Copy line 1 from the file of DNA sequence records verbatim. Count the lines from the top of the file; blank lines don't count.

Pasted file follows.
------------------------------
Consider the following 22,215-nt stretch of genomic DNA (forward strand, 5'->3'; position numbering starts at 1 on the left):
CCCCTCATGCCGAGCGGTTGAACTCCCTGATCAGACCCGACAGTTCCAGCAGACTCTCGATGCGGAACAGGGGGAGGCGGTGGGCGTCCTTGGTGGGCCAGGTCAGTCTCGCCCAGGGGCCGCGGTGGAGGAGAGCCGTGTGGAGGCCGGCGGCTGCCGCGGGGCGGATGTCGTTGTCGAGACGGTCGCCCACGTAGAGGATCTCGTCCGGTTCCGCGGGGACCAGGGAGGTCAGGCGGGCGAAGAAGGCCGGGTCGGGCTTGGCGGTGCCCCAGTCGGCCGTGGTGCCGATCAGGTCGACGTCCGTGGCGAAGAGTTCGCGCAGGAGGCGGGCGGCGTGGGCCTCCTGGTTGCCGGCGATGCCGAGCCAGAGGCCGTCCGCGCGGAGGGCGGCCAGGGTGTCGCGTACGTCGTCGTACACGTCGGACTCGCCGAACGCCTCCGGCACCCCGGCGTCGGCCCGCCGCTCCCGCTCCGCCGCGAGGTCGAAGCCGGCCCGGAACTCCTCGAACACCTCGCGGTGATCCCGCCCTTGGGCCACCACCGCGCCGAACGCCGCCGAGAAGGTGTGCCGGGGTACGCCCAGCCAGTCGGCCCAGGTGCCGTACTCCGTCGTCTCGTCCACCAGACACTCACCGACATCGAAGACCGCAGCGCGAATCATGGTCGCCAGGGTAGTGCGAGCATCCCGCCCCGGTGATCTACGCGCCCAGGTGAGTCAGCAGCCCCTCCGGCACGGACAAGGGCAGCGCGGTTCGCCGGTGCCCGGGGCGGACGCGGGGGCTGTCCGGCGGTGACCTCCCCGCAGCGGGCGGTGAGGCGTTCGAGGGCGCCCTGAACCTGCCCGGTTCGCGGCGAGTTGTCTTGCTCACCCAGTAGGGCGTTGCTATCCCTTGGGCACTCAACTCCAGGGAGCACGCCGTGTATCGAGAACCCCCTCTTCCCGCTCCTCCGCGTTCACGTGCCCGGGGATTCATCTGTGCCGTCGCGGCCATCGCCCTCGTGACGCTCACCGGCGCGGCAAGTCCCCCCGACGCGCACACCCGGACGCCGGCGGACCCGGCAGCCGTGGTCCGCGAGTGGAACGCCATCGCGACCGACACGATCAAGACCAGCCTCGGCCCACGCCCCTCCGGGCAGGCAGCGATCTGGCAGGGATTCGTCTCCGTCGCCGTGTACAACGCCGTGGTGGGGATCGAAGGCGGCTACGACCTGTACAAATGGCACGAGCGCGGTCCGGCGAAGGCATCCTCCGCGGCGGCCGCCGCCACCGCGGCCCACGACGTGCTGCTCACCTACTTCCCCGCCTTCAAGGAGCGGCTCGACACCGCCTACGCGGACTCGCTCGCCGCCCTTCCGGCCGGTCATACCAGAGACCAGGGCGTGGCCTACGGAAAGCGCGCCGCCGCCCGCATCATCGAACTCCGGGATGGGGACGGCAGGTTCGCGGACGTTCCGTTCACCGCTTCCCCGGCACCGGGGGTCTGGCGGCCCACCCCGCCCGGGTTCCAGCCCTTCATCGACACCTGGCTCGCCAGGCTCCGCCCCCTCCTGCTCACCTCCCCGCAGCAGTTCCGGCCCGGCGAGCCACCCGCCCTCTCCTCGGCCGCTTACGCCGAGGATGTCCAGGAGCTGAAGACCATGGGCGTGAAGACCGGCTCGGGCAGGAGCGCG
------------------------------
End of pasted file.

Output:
Consider the following 22,215-nt stretch of genomic DNA (forward strand, 5'->3'; position numbering starts at 1 on the left):